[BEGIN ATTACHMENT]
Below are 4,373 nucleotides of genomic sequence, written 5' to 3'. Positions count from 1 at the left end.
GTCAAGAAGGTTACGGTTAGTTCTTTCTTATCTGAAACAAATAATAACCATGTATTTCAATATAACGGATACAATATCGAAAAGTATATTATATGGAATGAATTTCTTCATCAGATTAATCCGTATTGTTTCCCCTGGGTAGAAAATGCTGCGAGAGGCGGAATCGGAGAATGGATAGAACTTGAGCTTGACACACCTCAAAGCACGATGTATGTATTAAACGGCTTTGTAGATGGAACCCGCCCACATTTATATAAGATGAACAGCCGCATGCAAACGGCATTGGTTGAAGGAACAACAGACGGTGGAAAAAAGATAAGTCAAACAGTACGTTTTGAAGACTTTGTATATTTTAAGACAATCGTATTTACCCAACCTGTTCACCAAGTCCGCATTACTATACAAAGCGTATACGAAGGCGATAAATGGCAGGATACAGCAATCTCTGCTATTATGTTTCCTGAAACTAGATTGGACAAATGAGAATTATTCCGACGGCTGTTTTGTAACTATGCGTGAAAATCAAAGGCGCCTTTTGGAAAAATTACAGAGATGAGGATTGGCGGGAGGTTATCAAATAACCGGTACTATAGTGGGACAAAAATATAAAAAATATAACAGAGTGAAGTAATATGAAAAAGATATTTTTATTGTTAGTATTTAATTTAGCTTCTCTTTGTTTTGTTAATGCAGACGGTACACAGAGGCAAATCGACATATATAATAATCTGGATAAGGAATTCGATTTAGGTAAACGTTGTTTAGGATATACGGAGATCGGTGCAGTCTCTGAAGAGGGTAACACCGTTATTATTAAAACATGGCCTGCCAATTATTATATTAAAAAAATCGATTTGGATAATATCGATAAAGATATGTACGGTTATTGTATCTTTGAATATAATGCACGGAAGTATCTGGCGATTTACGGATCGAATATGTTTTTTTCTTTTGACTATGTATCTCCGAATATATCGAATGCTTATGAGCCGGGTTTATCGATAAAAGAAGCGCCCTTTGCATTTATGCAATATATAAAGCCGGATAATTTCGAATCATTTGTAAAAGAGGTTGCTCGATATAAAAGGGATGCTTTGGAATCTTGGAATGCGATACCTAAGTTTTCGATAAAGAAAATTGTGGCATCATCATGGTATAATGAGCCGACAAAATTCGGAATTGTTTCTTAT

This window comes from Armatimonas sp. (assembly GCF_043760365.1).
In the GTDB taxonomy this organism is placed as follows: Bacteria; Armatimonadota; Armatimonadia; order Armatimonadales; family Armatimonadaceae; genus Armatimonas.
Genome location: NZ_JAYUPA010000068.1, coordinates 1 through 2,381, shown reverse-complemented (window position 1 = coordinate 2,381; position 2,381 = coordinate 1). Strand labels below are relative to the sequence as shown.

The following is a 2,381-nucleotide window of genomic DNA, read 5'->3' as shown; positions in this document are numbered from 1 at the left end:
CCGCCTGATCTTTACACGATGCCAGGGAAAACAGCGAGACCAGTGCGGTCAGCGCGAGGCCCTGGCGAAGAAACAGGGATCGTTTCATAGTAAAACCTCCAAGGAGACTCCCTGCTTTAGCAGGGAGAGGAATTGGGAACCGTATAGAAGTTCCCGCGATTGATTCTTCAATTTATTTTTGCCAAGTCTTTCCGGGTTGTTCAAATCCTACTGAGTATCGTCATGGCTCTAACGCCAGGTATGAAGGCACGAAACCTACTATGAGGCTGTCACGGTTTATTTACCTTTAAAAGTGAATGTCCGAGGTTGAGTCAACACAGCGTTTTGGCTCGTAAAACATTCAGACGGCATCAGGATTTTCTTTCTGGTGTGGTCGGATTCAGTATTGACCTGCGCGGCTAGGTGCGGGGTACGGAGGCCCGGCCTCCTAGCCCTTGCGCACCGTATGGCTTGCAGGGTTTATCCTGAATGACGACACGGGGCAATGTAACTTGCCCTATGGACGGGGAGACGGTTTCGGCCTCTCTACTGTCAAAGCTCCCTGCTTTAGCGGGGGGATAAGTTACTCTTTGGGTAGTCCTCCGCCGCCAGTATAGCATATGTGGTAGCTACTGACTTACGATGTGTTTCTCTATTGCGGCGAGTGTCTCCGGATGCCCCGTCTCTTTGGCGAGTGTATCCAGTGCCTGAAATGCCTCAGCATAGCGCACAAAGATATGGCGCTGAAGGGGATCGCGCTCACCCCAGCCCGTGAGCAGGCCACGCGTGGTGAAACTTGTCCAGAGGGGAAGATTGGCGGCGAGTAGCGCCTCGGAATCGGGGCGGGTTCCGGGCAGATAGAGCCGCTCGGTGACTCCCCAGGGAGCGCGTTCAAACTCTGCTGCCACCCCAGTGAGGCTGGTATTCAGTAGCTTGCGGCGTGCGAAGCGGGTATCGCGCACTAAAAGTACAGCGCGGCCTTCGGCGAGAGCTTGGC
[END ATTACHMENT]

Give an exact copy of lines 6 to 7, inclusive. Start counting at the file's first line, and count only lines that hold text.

The following is a 2,381-nucleotide window of genomic DNA, read 5'->3' as shown; positions in this document are numbered from 1 at the left end:
CCGCCTGATCTTTACACGATGCCAGGGAAAACAGCGAGACCAGTGCGGTCAGCGCGAGGCCCTGGCGAAGAAACAGGGATCGTTTCATAGTAAAACCTCCAAGGAGACTCCCTGCTTTAGCAGGGAGAGGAATTGGGAACCGTATAGAAGTTCCCGCGATTGATTCTTCAATTTATTTTTGCCAAGTCTTTCCGGGTTGTTCAAATCCTACTGAGTATCGTCATGGCTCTAACGCCAGGTATGAAGGCACGAAACCTACTATGAGGCTGTCACGGTTTATTTACCTTTAAAAGTGAATGTCCGAGGTTGAGTCAACACAGCGTTTTGGCTCGTAAAACATTCAGACGGCATCAGGATTTTCTTTCTGGTGTGGTCGGATTCAGTATTGACCTGCGCGGCTAGGTGCGGGGTACGGAGGCCCGGCCTCCTAGCCCTTGCGCACCGTATGGCTTGCAGGGTTTATCCTGAATGACGACACGGGGCAATGTAACTTGCCCTATGGACGGGGAGACGGTTTCGGCCTCTCTACTGTCAAAGCTCCCTGCTTTAGCGGGGGGATAAGTTACTCTTTGGGTAGTCCTCCGCCGCCAGTATAGCATATGTGGTAGCTACTGACTTACGATGTGTTTCTCTATTGCGGCGAGTGTCTCCGGATGCCCCGTCTCTTTGGCGAGTGTATCCAGTGCCTGAAATGCCTCAGCATAGCGCACAAAGATATGGCGCTGAAGGGGATCGCGCTCACCCCAGCCCGTGAGCAGGCCACGCGTGGTGAAACTTGTCCAGAGGGGAAGATTGGCGGCGAGTAGCGCCTCGGAATCGGGGCGGGTTCCGGGCAGATAGAGCCGCTCGGTGACTCCCCAGGGAGCGCGTTCAAACTCTGCTGCCACCCCAGTGAGGCTGGTATTCAGTAGCTTGCGGCGTGCGAAGCGGGTATCGCGCACTAAAAGTACAGCGCGGCCTTCGGCGAGAGCTTGGC